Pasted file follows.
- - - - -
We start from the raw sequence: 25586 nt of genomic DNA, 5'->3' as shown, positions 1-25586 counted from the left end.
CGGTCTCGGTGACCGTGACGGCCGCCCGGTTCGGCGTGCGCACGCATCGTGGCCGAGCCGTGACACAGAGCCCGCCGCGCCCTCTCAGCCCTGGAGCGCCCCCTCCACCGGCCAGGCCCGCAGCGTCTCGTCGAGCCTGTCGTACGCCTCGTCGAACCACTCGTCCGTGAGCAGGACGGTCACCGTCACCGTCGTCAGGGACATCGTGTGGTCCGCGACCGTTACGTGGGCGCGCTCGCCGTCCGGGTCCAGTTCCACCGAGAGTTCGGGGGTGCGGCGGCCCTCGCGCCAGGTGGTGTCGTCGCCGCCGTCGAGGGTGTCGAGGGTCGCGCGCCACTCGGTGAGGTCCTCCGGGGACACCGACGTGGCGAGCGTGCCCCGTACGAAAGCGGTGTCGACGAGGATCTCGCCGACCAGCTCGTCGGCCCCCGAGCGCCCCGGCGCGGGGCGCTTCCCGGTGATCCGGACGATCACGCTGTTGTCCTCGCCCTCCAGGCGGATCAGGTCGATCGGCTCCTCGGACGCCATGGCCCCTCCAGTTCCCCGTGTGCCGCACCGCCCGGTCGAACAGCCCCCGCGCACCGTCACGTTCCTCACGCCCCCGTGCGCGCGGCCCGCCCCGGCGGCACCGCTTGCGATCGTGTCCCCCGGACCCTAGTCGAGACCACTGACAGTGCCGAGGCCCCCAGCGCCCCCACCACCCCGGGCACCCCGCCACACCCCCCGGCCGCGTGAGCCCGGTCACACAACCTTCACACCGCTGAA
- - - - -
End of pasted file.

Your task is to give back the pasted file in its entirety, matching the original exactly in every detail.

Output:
We start from the raw sequence: 25586 nt of genomic DNA, 5'->3' as shown, positions 1-25586 counted from the left end.
CGGTCTCGGTGACCGTGACGGCCGCCCGGTTCGGCGTGCGCACGCATCGTGGCCGAGCCGTGACACAGAGCCCGCCGCGCCCTCTCAGCCCTGGAGCGCCCCCTCCACCGGCCAGGCCCGCAGCGTCTCGTCGAGCCTGTCGTACGCCTCGTCGAACCACTCGTCCGTGAGCAGGACGGTCACCGTCACCGTCGTCAGGGACATCGTGTGGTCCGCGACCGTTACGTGGGCGCGCTCGCCGTCCGGGTCCAGTTCCACCGAGAGTTCGGGGGTGCGGCGGCCCTCGCGCCAGGTGGTGTCGTCGCCGCCGTCGAGGGTGTCGAGGGTCGCGCGCCACTCGGTGAGGTCCTCCGGGGACACCGACGTGGCGAGCGTGCCCCGTACGAAAGCGGTGTCGACGAGGATCTCGCCGACCAGCTCGTCGGCCCCCGAGCGCCCCGGCGCGGGGCGCTTCCCGGTGATCCGGACGATCACGCTGTTGTCCTCGCCCTCCAGGCGGATCAGGTCGATCGGCTCCTCGGACGCCATGGCCCCTCCAGTTCCCCGTGTGCCGCACCGCCCGGTCGAACAGCCCCCGCGCACCGTCACGTTCCTCACGCCCCCGTGCGCGCGGCCCGCCCCGGCGGCACCGCTTGCGATCGTGTCCCCCGGACCCTAGTCGAGACCACTGACAGTGCCGAGGCCCCCAGCGCCCCCACCACCCCGGGCACCCCGCCACACCCCCCGGCCGCGTGAGCCCGGTCACACAACCTTCACACCGCTGAA